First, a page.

Trading The Blame Game for The Bully Pulpit

Flickr/Neon Tommy
The White House apparently believes the best way to strengthen its hand in the upcoming “sequester” showdown with Republicans is to tell Americans how awful the spending cuts will be and blame Republicans for them. It won’t work. These tactical messages are getting in the way of the larger truth, which the president must hammer home: The Republicans’ austerity and trickle-down economics are dangerous, bald-faced lies. Yes, the pending spending cuts will hurt. But even if some Americans begin to feel the pain when the cuts go into effect Friday, most won’t feel it for weeks or months, if ever. Half are cuts in the military, which will have a huge impact on jobs (the military is America’s only major jobs program), but the cuts will be felt mainly in states with large numbers of military contractors, and then only as those contractors shed employees. The other half are cuts in domestic discretionary spending, which will largely affect lower-income Americans. There will be sharp...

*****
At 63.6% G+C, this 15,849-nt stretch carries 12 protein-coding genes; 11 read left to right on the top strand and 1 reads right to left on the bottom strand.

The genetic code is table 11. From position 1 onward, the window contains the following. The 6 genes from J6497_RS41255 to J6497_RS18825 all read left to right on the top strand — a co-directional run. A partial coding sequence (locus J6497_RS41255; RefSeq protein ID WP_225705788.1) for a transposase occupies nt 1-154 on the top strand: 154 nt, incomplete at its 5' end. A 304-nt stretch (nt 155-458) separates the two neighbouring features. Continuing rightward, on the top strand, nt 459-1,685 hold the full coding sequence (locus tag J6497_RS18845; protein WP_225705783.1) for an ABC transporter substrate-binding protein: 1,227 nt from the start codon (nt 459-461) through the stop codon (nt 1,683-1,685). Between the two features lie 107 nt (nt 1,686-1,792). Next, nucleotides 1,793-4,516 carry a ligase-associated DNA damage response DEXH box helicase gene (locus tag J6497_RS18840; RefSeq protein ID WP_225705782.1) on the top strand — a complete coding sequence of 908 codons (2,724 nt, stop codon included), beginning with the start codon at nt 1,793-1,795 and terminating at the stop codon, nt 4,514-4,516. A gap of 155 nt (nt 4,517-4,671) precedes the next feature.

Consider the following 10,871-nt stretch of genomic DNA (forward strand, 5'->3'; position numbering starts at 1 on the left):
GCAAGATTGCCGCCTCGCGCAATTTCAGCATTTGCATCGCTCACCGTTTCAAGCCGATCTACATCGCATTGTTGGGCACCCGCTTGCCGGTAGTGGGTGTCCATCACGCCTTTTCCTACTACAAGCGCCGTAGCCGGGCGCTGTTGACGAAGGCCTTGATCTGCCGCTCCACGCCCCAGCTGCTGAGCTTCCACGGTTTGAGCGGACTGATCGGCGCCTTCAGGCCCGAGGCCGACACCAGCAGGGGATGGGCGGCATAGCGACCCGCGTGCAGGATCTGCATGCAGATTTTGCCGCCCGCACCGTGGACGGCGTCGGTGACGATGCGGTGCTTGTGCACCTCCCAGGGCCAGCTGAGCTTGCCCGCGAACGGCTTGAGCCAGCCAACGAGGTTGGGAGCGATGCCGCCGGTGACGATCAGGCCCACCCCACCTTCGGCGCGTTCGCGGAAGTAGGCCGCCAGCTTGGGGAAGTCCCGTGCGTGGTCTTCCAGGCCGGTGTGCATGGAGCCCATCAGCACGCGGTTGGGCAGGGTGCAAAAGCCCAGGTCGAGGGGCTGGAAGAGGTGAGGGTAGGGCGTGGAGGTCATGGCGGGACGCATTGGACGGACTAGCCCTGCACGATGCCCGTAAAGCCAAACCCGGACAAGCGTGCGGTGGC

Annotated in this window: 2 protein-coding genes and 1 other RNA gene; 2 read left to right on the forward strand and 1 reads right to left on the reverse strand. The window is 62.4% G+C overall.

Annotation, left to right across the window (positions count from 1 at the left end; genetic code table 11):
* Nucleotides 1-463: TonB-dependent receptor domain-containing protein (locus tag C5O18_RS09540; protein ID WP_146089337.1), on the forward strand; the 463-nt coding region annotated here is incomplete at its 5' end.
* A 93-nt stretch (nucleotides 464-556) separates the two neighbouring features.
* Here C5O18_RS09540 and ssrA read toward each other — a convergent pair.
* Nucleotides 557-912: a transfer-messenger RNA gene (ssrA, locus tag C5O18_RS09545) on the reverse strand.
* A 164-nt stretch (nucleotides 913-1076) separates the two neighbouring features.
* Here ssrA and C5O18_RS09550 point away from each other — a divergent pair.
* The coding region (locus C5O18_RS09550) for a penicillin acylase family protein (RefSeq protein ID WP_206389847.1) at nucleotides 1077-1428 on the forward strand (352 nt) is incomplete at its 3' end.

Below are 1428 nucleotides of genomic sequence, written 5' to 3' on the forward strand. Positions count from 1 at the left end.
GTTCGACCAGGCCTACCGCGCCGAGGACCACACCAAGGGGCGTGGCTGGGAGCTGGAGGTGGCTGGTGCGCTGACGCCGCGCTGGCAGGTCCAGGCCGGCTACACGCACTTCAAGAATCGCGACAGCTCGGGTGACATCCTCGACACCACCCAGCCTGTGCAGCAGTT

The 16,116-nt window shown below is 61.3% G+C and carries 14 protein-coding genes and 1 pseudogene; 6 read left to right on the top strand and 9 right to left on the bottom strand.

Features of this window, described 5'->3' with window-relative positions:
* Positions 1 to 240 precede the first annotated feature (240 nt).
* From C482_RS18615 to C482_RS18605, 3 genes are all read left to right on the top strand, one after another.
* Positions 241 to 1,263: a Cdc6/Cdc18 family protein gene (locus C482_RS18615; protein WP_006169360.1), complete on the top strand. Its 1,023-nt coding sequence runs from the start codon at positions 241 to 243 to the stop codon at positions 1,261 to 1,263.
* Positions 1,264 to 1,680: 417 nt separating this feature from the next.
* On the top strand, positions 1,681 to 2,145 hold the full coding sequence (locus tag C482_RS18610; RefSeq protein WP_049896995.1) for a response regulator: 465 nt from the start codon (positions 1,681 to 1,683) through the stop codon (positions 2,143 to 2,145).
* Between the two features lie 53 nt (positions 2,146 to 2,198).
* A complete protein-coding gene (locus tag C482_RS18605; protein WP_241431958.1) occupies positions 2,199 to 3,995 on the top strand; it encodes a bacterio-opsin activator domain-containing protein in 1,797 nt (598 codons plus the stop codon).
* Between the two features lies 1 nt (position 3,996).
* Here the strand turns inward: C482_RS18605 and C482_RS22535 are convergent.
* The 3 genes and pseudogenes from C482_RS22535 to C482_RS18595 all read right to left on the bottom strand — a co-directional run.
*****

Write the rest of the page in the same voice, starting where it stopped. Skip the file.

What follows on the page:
Threat versus "Threat"

The second entry in our series on how to fix the Pentagon budget

flickr/zennie62